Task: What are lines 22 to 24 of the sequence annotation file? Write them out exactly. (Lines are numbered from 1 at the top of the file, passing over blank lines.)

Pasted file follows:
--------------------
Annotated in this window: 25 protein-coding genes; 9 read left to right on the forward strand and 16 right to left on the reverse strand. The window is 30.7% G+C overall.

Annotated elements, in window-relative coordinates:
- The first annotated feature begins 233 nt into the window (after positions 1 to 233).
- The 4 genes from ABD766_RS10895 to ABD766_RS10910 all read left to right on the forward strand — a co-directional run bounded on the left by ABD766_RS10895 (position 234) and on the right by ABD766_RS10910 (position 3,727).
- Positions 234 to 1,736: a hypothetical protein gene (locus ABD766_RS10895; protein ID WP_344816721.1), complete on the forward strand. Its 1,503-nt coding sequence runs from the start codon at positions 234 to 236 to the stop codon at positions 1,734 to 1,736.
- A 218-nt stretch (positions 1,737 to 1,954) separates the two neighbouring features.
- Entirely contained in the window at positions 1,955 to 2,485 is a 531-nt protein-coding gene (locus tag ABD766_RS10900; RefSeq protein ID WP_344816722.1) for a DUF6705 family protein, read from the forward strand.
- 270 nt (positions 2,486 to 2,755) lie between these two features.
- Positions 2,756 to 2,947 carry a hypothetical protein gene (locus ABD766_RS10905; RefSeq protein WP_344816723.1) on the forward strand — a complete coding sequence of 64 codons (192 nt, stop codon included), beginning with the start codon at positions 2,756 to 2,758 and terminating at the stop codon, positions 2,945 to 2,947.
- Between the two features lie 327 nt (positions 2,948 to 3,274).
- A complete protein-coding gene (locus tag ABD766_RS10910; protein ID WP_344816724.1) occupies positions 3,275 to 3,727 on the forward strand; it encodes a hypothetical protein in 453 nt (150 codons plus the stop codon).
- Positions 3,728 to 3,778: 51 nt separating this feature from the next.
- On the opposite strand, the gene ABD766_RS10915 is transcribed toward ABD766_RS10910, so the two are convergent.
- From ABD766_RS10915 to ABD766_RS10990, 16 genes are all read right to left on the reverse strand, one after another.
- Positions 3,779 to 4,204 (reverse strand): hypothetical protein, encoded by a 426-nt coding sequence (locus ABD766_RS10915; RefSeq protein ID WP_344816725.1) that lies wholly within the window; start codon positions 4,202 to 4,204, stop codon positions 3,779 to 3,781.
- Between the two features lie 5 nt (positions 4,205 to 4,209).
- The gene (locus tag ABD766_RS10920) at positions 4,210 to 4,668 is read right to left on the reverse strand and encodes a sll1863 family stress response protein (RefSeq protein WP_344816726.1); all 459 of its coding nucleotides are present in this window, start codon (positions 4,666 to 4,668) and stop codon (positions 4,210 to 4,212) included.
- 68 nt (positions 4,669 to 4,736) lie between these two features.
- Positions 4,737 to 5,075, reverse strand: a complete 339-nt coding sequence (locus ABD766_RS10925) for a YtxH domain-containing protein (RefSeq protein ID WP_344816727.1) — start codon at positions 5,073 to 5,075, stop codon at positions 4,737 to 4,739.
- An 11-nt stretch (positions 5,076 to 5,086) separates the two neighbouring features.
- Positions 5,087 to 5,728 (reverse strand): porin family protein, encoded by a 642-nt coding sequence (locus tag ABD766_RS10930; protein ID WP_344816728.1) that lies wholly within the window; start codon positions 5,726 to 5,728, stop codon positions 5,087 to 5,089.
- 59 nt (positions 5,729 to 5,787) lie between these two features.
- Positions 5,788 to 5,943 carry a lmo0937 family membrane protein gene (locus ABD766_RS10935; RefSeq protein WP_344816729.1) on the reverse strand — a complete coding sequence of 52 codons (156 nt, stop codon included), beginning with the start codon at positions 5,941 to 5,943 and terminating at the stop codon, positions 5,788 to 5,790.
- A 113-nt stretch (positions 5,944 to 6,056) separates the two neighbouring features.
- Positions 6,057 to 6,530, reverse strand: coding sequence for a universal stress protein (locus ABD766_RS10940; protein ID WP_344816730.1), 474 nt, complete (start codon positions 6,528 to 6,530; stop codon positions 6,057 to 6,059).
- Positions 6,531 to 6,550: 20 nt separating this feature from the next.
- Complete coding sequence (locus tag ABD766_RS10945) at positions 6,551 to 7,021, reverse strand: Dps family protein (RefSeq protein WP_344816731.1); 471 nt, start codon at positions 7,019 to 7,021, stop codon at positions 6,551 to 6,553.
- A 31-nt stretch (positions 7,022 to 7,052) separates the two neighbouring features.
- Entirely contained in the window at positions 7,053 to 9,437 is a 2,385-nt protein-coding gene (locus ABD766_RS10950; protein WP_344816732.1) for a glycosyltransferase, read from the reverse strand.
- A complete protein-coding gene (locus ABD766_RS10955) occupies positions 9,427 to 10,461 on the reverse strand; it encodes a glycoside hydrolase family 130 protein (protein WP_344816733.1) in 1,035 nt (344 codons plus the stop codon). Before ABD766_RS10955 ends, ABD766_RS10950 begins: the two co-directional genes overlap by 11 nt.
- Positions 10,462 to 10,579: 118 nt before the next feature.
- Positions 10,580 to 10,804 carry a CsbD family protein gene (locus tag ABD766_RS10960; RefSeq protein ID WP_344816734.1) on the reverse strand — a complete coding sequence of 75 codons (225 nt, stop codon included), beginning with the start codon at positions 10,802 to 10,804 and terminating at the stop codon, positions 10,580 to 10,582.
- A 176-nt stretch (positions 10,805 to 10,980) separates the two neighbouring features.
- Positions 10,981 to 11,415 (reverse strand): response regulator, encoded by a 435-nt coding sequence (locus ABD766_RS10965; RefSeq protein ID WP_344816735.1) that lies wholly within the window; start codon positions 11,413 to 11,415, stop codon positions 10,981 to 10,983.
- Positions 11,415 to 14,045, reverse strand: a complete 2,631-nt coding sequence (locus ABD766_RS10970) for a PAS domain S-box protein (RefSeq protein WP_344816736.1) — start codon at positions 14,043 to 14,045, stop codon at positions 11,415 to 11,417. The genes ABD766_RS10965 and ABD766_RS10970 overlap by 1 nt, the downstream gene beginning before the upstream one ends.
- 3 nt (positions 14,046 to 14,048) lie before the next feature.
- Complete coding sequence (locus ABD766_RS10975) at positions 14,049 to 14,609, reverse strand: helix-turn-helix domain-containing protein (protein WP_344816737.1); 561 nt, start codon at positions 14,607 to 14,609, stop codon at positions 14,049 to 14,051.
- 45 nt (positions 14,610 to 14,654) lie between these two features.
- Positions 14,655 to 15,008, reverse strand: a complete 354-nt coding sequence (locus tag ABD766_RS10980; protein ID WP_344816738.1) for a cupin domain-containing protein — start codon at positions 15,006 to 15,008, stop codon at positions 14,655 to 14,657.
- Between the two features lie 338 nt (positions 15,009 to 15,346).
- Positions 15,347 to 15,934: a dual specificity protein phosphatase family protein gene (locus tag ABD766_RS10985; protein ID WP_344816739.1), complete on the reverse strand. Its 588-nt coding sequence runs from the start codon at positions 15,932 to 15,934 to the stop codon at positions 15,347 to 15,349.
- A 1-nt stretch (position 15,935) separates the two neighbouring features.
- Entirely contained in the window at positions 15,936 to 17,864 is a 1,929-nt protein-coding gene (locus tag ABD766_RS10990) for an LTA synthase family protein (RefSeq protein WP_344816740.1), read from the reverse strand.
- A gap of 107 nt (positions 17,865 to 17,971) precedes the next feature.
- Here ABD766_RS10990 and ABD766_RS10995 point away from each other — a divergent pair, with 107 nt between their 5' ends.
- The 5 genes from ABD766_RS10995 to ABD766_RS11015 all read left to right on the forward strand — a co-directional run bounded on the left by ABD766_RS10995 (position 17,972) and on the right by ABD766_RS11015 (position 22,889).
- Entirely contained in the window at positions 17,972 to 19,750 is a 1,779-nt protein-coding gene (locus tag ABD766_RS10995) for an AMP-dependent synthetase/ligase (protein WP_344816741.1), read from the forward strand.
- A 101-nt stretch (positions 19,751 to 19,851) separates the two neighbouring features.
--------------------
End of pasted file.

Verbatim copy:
- 59 nt (positions 5,729 to 5,787) lie between these two features.
- Positions 5,788 to 5,943 carry a lmo0937 family membrane protein gene (locus ABD766_RS10935; RefSeq protein WP_344816729.1) on the reverse strand — a complete coding sequence of 52 codons (156 nt, stop codon included), beginning with the start codon at positions 5,941 to 5,943 and terminating at the stop codon, positions 5,788 to 5,790.
- A 113-nt stretch (positions 5,944 to 6,056) separates the two neighbouring features.